Manchester United has £165 million in the bank and is bent on spending all of it strengthening Sir Alex Ferguson’s squad this summer. At least that’s the conclusion reached by the Manchester Evening News and 1,000 blogs today after director Joel Glazer broke a five-year silence to claim that the club has “sufficient cash reserves…for investment in the playing squad.”
The proclamation came just 24 hours after the club’s holding company posted £109 million losses at Companies House. Not that supporters should worry, despite the huge losses and near £600 million debt on the books, the Payment in Kind (PIK) loans “have been paid off.” It is the near universally repeated line in media coverage of Red Football Joint Venture’s finances this week. Proving once again that when it comes to United’s finances there’s lies, damn lies and the Glazers.
The massive losses included a £64.7 million charge to set up the bond last January and £30.2 million paid in interest on the PIK debt, which has since been mysteriously financed to the tune of £242 million. Indeed, the figures are in stark contrast to those of a year ago, which included income from Cristiano Ronaldo’s £80 million sale to Real Madrid.
Yet key questions remain unanswered before supporters believe the Glazer family is to invest heavily in Ferguson’s squad. Not least the bizarre fashion in which the PIK debt was “paid off,” although it is almost certain that the family refinanced the debt through an American holding company and then subsequently moved the company to super-secretive Delaware to hide the transaction from the British media. Whatever the source of funds, the family retains the right to take dividends from the club; £125 million and counting if the Tampa-based clan chooses to do so.
Then there is the question of spending, with the club investing far less under the Glazers than the previous PLC regime in both absolute terms and as a percentage of EBITDA. The much reported, yet never actually promised, £100 million plus summer transfer fund would break a five-year habit set by the family. Not least the club’s strategy of investing in young players with a high resale value.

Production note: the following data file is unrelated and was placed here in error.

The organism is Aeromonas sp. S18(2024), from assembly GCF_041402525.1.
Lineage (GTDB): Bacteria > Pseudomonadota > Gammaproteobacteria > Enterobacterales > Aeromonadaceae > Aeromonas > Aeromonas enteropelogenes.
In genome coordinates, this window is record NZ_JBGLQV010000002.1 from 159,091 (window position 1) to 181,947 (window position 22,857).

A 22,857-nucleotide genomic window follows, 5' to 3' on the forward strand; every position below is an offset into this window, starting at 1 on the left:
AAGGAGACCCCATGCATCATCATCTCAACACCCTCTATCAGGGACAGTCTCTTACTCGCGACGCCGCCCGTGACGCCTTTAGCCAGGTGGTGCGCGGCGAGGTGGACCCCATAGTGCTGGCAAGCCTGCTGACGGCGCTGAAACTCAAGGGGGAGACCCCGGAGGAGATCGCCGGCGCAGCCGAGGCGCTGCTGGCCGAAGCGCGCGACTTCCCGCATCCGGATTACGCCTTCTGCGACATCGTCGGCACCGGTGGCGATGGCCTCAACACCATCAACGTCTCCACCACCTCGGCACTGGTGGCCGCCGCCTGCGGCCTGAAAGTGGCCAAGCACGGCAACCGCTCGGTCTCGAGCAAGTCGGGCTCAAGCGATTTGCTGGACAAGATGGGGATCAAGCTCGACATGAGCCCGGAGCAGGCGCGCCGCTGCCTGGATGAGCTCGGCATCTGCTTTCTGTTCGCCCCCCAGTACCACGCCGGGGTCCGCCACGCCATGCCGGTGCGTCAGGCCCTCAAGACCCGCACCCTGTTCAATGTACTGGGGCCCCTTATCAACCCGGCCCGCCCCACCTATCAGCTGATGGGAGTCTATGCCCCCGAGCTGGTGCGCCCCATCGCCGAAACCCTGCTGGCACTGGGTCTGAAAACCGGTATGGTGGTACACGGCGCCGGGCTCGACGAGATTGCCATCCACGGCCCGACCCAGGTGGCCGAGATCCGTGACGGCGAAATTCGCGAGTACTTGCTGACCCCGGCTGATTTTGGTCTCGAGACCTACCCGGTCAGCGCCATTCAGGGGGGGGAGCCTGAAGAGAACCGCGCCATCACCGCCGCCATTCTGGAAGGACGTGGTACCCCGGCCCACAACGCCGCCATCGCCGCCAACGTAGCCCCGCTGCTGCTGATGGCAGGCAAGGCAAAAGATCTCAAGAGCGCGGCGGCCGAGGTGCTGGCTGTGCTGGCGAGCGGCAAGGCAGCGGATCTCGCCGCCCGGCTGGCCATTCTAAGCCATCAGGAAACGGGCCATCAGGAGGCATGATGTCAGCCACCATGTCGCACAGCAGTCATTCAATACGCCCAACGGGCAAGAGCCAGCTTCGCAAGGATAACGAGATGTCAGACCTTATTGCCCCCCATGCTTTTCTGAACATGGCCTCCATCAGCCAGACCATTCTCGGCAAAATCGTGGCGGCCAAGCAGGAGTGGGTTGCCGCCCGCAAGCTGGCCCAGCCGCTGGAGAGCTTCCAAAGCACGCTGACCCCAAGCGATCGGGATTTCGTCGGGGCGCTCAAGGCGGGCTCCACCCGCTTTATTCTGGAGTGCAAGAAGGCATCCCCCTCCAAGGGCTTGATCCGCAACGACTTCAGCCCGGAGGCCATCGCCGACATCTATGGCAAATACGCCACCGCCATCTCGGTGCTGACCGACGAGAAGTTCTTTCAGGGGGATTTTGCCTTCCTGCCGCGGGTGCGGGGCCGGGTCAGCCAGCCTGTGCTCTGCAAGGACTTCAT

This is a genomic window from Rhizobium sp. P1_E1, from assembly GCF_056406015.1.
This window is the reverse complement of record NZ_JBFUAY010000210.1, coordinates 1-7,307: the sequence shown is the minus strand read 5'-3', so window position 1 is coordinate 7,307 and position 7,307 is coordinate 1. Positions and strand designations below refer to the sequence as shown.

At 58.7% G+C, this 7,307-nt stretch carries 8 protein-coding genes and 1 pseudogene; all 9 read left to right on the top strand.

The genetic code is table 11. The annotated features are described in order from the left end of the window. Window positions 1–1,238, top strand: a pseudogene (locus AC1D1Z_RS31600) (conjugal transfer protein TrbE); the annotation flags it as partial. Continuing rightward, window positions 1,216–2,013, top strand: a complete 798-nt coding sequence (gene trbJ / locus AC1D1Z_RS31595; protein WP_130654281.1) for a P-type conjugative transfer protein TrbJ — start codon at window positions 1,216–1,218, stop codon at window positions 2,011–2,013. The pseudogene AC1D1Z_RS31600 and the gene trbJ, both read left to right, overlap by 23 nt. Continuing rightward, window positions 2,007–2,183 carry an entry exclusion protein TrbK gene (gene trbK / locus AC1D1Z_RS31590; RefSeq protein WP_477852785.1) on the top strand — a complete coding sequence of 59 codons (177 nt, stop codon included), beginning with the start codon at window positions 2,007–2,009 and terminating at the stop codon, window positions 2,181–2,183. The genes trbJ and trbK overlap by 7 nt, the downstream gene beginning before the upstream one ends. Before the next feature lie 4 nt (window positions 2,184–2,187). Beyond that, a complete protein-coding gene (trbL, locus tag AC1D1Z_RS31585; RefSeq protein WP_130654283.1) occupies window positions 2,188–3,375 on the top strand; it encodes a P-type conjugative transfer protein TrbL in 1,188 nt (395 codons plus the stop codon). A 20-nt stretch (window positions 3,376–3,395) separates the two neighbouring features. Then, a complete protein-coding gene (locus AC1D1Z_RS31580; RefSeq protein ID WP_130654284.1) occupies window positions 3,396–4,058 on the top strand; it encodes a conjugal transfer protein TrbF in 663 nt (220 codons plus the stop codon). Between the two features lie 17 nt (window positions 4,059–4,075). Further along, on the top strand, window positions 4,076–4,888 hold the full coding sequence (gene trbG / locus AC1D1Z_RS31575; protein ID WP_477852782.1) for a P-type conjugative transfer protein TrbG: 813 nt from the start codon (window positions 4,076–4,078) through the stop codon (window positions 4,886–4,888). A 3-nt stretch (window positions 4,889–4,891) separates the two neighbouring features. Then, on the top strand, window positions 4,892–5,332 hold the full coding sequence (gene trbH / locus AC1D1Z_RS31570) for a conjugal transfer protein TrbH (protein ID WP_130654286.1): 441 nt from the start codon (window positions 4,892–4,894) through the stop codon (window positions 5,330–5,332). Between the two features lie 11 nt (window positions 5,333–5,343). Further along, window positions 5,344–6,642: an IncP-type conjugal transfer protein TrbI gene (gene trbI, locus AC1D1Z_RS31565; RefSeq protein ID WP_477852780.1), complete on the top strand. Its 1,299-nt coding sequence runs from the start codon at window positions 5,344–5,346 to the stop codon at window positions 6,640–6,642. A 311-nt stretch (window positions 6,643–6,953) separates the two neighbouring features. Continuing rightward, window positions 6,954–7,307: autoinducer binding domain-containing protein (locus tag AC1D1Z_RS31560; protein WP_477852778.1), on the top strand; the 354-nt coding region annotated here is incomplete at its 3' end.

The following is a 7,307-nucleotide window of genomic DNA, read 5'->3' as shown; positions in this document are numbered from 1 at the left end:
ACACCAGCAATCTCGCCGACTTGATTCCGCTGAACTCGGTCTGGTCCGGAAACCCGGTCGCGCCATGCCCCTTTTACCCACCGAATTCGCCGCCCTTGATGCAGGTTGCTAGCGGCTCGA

The third strand conspicuously missed by MEN, whose contacts within the club are near non-existent according to those in the know, is UEFA’s financial fair play regulations that effectively come into play this summer. With United’s EBITDA revenues tempered by £45 million per season in bond interest payments it is inconceivable that the club will spend a hundred million or more on summer transfers. Unless there is a departure or two of course.
The spin is in marked contrast the strict ‘no value’ line oft-repeated by Ferguson last summer when the club invested in promising youngsters and not established stars. Indeed, the Scot has been fulsome in his praise of United’s scouts who picked up striker Javier Hernández for around £7 million up-front and further performance-based bonuses. It has been a brilliant piece of business. The less said about the £8.3 million spent on Bébé, the better.
Yet, invest United surely must, with domestic rivals Manchester City and Chelsea likely to spend heavily in pursuit of glory. And even if Ferguson’s reserve team is packed with promising talent, the squad will be at least a quartet short come the summer. With Edwin van der Sar retiring, Gary Neville already picking up his pension, Owen Hargreaves likely to be released and Michael Owen out of contract, a wealth of experience will be lost to Ferguson’s cause. Paul Scholes’ future is as yet undecided, with the 35-year-old mulling retirement.
Moreover, a second defensive injury crisis in as many seasons says much for the fragile nature of too many United stars. Rio Ferdinand’s injuries now fall into the chronic camp, Nemanja Vidic has an unfortunate fragility, Jonny Evans’ ankles seem unable to keep up with the Premier League’s rigours and Wes Brown has troubled the physio more often than the opposition in a decade at the club. Then there’s the immensely talented da Silva brothers, who have each suffered multiple injuries in the past two seasons.
The question of quality – one that Ferguson strongly rejects – is one that many supporters have asked too. It is, after all, hard not to conclude that this United squad suffers poor comparison with others during the Scot’s time in Manchester. Indeed, while Ferguson’s squad has performed admirably at home this season the greatest challenges now lie ahead. Recent defeats away to Liverpool and Chelsea surmised the Reds’ performances away from Old Trafford, with United’s record of four wins joint seventh best in the Premier League.
Not that United supporters should be concerned. After all, the Glazer family is about to lavish £165 million on the transfer market. MEN has said so!